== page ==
It was around the same time Eric Staal
won Little League Rookie of the Year honors in the mid-1990s that he discovered his calling.
"I attended a banquet and got the award, but I knew baseball wasn't my sport," the eldest of the four hockey-playing brothers told NHL.com. "Baseball was a little slow, but hockey was more fast-paced and kept me more involved. I tried baseball the one year, but the following summer focused on hockey."
The decision by big brother to hit the ice instead of the infield ultimately paved the way for each of his younger siblings too.
"I think when you grow up (in Thunder Bay, Ontario), you see hockey all the time and you love it," Staal's father, Henry, told NHL.com. "It's the game you naturally gravitate to and it's the game everybody talks about, so that's the reason the boys probably wanted to keep with it."
"Many people in the city are into sports, especially hockey," he said. "For me and my brothers, it's always a great place to go back to in the summer and see a lot of people you grew up with. There's quite a few NHL players from Thunder Bay, like Taylor (Vancouver) and Tom (Rangers) Pyatt, Patrick Sharp
(Chicago), Ryan Johnson
(Vancouver), Trevor Letowski
(Barys Astana of the Kontinental Hockey League) and Alex Auld
(Ottawa), so it's a pretty good group."
On top of that, 23-year-old Eric was the one to raise the bar when he became the only Staal -- so far -- to have his named engraved on the Stanley Cup as a member of the Carolina Hurricanes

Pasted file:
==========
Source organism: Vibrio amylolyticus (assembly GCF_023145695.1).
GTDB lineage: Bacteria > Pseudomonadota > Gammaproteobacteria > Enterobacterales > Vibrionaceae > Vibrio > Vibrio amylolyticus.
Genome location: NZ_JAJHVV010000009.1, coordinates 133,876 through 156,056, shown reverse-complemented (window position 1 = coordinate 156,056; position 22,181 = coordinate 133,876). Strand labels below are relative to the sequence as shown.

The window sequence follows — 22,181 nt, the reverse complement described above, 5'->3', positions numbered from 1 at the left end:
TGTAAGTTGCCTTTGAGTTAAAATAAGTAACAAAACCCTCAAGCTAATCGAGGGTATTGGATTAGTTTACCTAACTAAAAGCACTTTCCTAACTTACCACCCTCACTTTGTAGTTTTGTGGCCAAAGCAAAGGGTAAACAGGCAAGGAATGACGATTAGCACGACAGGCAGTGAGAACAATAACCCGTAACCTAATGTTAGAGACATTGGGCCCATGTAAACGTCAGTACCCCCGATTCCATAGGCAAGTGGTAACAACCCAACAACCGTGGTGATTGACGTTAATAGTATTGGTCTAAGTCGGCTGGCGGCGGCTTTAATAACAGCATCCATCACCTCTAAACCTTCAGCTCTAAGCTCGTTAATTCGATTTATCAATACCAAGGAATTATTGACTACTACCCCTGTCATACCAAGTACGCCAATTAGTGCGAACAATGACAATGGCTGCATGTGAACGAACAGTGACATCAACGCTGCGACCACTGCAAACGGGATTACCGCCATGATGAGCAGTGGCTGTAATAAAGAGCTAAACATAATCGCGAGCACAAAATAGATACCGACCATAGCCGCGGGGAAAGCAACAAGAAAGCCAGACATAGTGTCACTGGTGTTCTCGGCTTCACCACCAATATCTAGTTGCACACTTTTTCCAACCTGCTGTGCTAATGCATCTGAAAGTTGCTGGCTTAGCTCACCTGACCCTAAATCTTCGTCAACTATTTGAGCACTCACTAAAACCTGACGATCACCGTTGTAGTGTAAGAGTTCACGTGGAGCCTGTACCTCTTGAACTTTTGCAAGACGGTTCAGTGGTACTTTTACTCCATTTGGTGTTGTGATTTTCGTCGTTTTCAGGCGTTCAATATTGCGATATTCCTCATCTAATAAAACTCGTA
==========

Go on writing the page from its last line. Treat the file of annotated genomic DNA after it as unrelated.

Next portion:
during the 2005-06 season.
"Big brother was a lot better back in the day because now I'm basically the smaller brother since they're all taller than I am and probably heavier now," Eric Staal
laughed. "It was a lot of fun though and they're great brothers. We played a lot of sports in Thunder Bay, but I always made sure we did the right things and didn't get into too much trouble."
Like Eric, 20-year-old Jordan, who came close to equaling his brother's Cup celebration last season with Pittsburgh, became an NHL regular the same year he was drafted. Marc, a 21-year-old defenseman with the Rangers, needed two additional seasons of experience before finally earning his NHL shot. The youngest Staal, 18-year-old Jared, a right wing, was selected by the Phoenix Coyotes
in the second round (No. 49) of the 2008 Entry Draft, and likely will spend his third season with the Sudbury Wolves of the Ontario Hockey League in 2007-08.
"During the regular season I usually get around to speaking with my brothers once a week or once every two weeks," Eric said. "There's a lot of text messaging over the phone to get updates. I'll usually catch some highlights of their games on the Internet or television to see how they're doing, but sometimes it's not all hockey talk but life in general. Especially for Marc living in New York City; that's an experience in itself."
This spring, Eric, Jordan and Marc hope to become the first trio of brothers to compete in the Stanley Cup Playoffs since 1992, when the Broten brothers -- Aaron, Neal and Paul -- and Sutter brothers -- Brent, Rich and Ron -- earned postseason roles. If that occurs, the Eastern Conference Playoffs could resemble those backyard battles on the home-made ice rink in Thunder Bay.
"It was their domain," Henry Staal said of the family's rink. "We made it, they did their thing and (my wife and I) tried to stay away while they had at it."
"Playing hockey outdoors was just different," said Eric. "Being out there in the freezing cold and continuing to play and bang the puck around because it was something to do are memories I'll never forget. It's pretty cold all winter long in Thunder Bay, but playing gave us a chance to get out of the house and do something productive."